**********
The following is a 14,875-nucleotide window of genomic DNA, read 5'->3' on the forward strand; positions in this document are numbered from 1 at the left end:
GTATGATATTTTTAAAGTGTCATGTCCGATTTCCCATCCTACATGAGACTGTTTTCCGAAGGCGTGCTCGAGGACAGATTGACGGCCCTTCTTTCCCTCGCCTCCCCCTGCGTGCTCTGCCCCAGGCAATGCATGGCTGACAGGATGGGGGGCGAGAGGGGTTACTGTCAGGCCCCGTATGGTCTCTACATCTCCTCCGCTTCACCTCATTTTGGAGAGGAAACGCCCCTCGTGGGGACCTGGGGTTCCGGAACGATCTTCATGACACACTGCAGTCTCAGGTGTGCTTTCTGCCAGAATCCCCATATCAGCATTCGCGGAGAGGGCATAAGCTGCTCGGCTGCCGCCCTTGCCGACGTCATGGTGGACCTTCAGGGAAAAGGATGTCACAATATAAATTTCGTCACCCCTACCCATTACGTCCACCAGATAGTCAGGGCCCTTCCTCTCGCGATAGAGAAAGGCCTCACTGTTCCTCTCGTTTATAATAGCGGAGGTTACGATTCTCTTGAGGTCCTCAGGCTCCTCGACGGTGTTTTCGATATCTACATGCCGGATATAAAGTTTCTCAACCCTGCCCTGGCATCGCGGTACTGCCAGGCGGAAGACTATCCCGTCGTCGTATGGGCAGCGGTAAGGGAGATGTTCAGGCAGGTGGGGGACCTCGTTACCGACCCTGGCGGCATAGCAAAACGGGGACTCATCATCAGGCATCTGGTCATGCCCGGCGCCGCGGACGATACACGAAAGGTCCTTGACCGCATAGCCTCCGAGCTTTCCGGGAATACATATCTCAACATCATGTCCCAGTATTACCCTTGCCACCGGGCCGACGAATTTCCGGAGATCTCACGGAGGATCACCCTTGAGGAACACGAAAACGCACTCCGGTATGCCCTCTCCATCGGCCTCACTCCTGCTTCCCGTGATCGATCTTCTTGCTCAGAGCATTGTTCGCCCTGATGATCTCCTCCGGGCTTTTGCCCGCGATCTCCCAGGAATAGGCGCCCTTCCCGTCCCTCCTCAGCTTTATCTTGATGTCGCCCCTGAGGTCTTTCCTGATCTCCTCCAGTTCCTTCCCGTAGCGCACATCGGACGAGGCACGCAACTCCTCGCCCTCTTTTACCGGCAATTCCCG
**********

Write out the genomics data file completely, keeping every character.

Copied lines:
The following is a 14,875-nucleotide window of genomic DNA, read 5'->3' on the forward strand; positions in this document are numbered from 1 at the left end:
GTATGATATTTTTAAAGTGTCATGTCCGATTTCCCATCCTACATGAGACTGTTTTCCGAAGGCGTGCTCGAGGACAGATTGACGGCCCTTCTTTCCCTCGCCTCCCCCTGCGTGCTCTGCCCCAGGCAATGCATGGCTGACAGGATGGGGGGCGAGAGGGGTTACTGTCAGGCCCCGTATGGTCTCTACATCTCCTCCGCTTCACCTCATTTTGGAGAGGAAACGCCCCTCGTGGGGACCTGGGGTTCCGGAACGATCTTCATGACACACTGCAGTCTCAGGTGTGCTTTCTGCCAGAATCCCCATATCAGCATTCGCGGAGAGGGCATAAGCTGCTCGGCTGCCGCCCTTGCCGACGTCATGGTGGACCTTCAGGGAAAAGGATGTCACAATATAAATTTCGTCACCCCTACCCATTACGTCCACCAGATAGTCAGGGCCCTTCCTCTCGCGATAGAGAAAGGCCTCACTGTTCCTCTCGTTTATAATAGCGGAGGTTACGATTCTCTTGAGGTCCTCAGGCTCCTCGACGGTGTTTTCGATATCTACATGCCGGATATAAAGTTTCTCAACCCTGCCCTGGCATCGCGGTACTGCCAGGCGGAAGACTATCCCGTCGTCGTATGGGCAGCGGTAAGGGAGATGTTCAGGCAGGTGGGGGACCTCGTTACCGACCCTGGCGGCATAGCAAAACGGGGACTCATCATCAGGCATCTGGTCATGCCCGGCGCCGCGGACGATACACGAAAGGTCCTTGACCGCATAGCCTCCGAGCTTTCCGGGAATACATATCTCAACATCATGTCCCAGTATTACCCTTGCCACCGGGCCGACGAATTTCCGGAGATCTCACGGAGGATCACCCTTGAGGAACACGAAAACGCACTCCGGTATGCCCTCTCCATCGGCCTCACTCCTGCTTCCCGTGATCGATCTTCTTGCTCAGAGCATTGTTCGCCCTGATGATCTCCTCCGGGCTTTTGCCCGCGATCTCCCAGGAATAGGCGCCCTTCCCGTCCCTCCTCAGCTTTATCTTGATGTCGCCCCTGAGGTCTTTCCTGATCTCCTCCAGTTCCTTCCCGTAGCGCACATCGGACGAGGCACGCAACTCCTCGCCCTCTTTTACCGGCAATTCCCG